They were looking for a young British guy with experience in shows. I worked with a lot of people for a long time so I had experience. Then they saw my work, knew who I was and my clients and it just worked out. I do one day a week and my shows and that’s all I do. What I do is shoot Vogue, ID, interview, Italian Vogue
What celebrities have you worked with?
I worked with Kings of Leon for seven years, Taylor Swift, all the guys from Game of Thrones. I’ve been doing this 16 years, since I was 15. I’m doing it a super long time. They’re nice, I like them and that means more to me than who they are. To be honest, 99% of the time, everyone is nice to the hairdresser - their beauty squad. I did the Met Ball with Gigi and Bella Hadid, who are super sweet.
Who is the nicest and who is the worst? Be honest!
People can’t be happy all the time. Everyone is always really nice. Musicians are nicer than celebrities. They know I’m a hyper guy and I like to be chatty, so don’t book me if you want a quiet guy who will sit in the corner. That’s why I work with people who are more on my level. I did Diane Kruger, who’s just chill and quiet.
You need to know when to manipulate your personality to situate the surroundings. I try not to change who I am, but, sometimes you have people who don’t have time to listen to me being hyper who want to sit quietly for 20 minutes.”
Is it as crazy as it looks when you’re working backstage? There was some panic when a few models arrived in from another show?
Their hair was centre part, completely gelled flat and we were doing completely natural, clean hair. I had to run them down to the bathroom, shampoo three girls’ hair, get them back up, dry it and get makeup and hair. [There might be] 10 people on a girl there – three hairdressers, three makeup artists, someone doing nails, someone taking off their shoes. I’ve been doing shows 11 years. It’s a nightmare, it can be horrible, but it’s not going to stop.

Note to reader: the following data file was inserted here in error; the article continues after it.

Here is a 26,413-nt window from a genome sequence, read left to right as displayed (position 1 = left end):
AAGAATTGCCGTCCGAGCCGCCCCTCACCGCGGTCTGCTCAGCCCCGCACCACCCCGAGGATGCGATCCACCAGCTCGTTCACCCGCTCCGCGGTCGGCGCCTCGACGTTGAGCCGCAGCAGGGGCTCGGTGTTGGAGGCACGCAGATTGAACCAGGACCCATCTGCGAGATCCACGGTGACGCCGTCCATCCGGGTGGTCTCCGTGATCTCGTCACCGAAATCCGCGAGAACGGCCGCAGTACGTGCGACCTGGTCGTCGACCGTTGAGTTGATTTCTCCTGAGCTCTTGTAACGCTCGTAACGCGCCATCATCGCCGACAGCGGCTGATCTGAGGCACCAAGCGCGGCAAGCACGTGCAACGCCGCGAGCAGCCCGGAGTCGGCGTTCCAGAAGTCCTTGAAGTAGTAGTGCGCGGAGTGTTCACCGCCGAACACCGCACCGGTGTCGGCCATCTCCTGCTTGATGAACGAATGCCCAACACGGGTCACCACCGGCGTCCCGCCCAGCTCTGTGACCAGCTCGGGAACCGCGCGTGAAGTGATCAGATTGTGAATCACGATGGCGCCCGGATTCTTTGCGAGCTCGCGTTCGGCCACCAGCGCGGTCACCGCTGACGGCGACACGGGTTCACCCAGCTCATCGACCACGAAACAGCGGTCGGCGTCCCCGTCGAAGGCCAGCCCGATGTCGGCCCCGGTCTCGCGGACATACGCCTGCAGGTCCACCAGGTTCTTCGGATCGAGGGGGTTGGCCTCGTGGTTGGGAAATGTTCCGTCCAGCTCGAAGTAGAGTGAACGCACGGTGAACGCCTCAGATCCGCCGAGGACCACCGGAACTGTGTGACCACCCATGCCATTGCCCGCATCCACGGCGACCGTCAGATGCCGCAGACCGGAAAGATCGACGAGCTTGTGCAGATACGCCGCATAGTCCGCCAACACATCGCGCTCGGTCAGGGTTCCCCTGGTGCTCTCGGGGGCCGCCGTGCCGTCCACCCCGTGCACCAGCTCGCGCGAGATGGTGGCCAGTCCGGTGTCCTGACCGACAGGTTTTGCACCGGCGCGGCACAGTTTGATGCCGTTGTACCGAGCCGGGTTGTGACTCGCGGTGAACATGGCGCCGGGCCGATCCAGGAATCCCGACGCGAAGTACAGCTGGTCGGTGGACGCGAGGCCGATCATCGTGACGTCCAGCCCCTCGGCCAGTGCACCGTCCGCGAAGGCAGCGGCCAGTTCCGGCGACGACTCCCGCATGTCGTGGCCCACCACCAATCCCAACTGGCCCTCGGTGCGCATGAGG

Have you had any pinch yourself moments?
You have to appreciate what you have. I didn’t go to university. I’m not rich, I don’t have money. I get to travel and meet amazing people and work with these shows and it’s a dream come true for most people. I don’t deserve it – nobody deserves anything. You only deserve what you work hard for.
What hair trends do you predict for 2016?
I feel like it’s getting even less trend driven and more individual again. It’s about the girls attitude and cuts are coming back again. I miss that. I feel like hair has got healthier, which has allowed things to be un-trend. It’s just about good hair that you can change. Other than early ‘70s and ‘90s, I don’t really see anything at the moment.
We saw some very, very skinny models backstage - do you ever think that sometimes the runway models are too thin or too young?
Too thin – not so much when you put it into the context of their age. 16 is the youngest I’ve seen. Maybe for me that’s too young, because you’re really imitating a woman, ultimately; unless your brand is specific like Marc Jacobs which is about young girls.
When we were 17 or 18, and if you were to look at a show and see a bunch of older women, you wouldn’t be inspired by them. You’re inspired that little exuberance of youth and something you don’t have. When Kate Moss was famous, she wasn’t 25, she was 18.
It’s hard to know what’s right and what’s wrong, I think everything has to be contextual. I really don’t see that many and it’s the ones who are naturally beautiful and feel they have to be excessively thin to keep up with the girls who do it on their own.
With special thanks to Toni & Guy